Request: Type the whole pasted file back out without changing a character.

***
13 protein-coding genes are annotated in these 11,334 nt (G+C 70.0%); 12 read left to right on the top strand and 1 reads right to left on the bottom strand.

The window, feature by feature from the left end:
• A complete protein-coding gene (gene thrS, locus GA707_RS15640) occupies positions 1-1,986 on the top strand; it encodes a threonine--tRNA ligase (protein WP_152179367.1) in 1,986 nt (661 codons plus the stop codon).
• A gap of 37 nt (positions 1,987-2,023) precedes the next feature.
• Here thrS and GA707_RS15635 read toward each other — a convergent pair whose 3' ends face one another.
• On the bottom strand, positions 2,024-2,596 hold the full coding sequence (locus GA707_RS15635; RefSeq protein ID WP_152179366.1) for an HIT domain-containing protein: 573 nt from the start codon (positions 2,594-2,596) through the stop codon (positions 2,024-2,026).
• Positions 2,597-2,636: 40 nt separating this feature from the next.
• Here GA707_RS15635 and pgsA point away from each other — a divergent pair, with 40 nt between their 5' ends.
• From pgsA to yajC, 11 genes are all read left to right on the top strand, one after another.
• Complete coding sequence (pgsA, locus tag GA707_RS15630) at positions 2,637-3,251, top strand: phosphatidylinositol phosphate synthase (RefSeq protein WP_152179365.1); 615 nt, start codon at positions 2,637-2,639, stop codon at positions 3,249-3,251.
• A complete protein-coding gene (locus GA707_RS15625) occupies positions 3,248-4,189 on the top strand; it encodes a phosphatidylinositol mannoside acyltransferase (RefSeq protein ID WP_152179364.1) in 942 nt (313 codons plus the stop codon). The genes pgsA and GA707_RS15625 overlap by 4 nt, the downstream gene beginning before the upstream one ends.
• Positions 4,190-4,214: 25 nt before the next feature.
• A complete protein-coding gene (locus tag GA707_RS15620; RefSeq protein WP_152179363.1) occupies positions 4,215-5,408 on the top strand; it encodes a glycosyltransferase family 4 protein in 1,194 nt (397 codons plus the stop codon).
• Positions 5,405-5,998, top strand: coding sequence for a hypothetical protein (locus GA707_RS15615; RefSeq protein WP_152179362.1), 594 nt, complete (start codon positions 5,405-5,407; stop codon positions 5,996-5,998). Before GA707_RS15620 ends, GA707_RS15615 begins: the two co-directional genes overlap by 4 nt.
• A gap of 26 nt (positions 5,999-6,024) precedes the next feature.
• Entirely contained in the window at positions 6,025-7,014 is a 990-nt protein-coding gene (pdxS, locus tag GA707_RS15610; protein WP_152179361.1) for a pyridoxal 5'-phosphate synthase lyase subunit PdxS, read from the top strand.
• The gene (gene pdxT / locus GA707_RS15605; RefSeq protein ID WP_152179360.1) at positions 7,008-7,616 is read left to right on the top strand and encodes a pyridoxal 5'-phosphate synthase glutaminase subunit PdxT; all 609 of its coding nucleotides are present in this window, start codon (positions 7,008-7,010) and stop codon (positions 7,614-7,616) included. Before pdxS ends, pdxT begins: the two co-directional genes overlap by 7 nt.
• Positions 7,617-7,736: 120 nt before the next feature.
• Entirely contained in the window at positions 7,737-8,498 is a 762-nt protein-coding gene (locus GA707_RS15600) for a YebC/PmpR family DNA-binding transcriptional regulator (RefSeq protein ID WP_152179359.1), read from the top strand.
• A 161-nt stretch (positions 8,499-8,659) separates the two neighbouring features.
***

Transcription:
13 protein-coding genes are annotated in these 11,334 nt (G+C 70.0%); 12 read left to right on the top strand and 1 reads right to left on the bottom strand.

The window, feature by feature from the left end:
• A complete protein-coding gene (gene thrS, locus GA707_RS15640) occupies positions 1-1,986 on the top strand; it encodes a threonine--tRNA ligase (protein WP_152179367.1) in 1,986 nt (661 codons plus the stop codon).
• A gap of 37 nt (positions 1,987-2,023) precedes the next feature.
• Here thrS and GA707_RS15635 read toward each other — a convergent pair whose 3' ends face one another.
• On the bottom strand, positions 2,024-2,596 hold the full coding sequence (locus GA707_RS15635; RefSeq protein ID WP_152179366.1) for an HIT domain-containing protein: 573 nt from the start codon (positions 2,594-2,596) through the stop codon (positions 2,024-2,026).
• Positions 2,597-2,636: 40 nt separating this feature from the next.
• Here GA707_RS15635 and pgsA point away from each other — a divergent pair, with 40 nt between their 5' ends.
• From pgsA to yajC, 11 genes are all read left to right on the top strand, one after another.
• Complete coding sequence (pgsA, locus tag GA707_RS15630) at positions 2,637-3,251, top strand: phosphatidylinositol phosphate synthase (RefSeq protein WP_152179365.1); 615 nt, start codon at positions 2,637-2,639, stop codon at positions 3,249-3,251.
• A complete protein-coding gene (locus GA707_RS15625) occupies positions 3,248-4,189 on the top strand; it encodes a phosphatidylinositol mannoside acyltransferase (RefSeq protein ID WP_152179364.1) in 942 nt (313 codons plus the stop codon). The genes pgsA and GA707_RS15625 overlap by 4 nt, the downstream gene beginning before the upstream one ends.
• Positions 4,190-4,214: 25 nt before the next feature.
• A complete protein-coding gene (locus tag GA707_RS15620; RefSeq protein WP_152179363.1) occupies positions 4,215-5,408 on the top strand; it encodes a glycosyltransferase family 4 protein in 1,194 nt (397 codons plus the stop codon).
• Positions 5,405-5,998, top strand: coding sequence for a hypothetical protein (locus GA707_RS15615; RefSeq protein WP_152179362.1), 594 nt, complete (start codon positions 5,405-5,407; stop codon positions 5,996-5,998). Before GA707_RS15620 ends, GA707_RS15615 begins: the two co-directional genes overlap by 4 nt.
• A gap of 26 nt (positions 5,999-6,024) precedes the next feature.
• Entirely contained in the window at positions 6,025-7,014 is a 990-nt protein-coding gene (pdxS, locus tag GA707_RS15610; protein WP_152179361.1) for a pyridoxal 5'-phosphate synthase lyase subunit PdxS, read from the top strand.
• The gene (gene pdxT / locus GA707_RS15605; RefSeq protein ID WP_152179360.1) at positions 7,008-7,616 is read left to right on the top strand and encodes a pyridoxal 5'-phosphate synthase glutaminase subunit PdxT; all 609 of its coding nucleotides are present in this window, start codon (positions 7,008-7,010) and stop codon (positions 7,614-7,616) included. Before pdxS ends, pdxT begins: the two co-directional genes overlap by 7 nt.
• Positions 7,617-7,736: 120 nt before the next feature.
• Entirely contained in the window at positions 7,737-8,498 is a 762-nt protein-coding gene (locus GA707_RS15600) for a YebC/PmpR family DNA-binding transcriptional regulator (RefSeq protein ID WP_152179359.1), read from the top strand.
• A 161-nt stretch (positions 8,499-8,659) separates the two neighbouring features.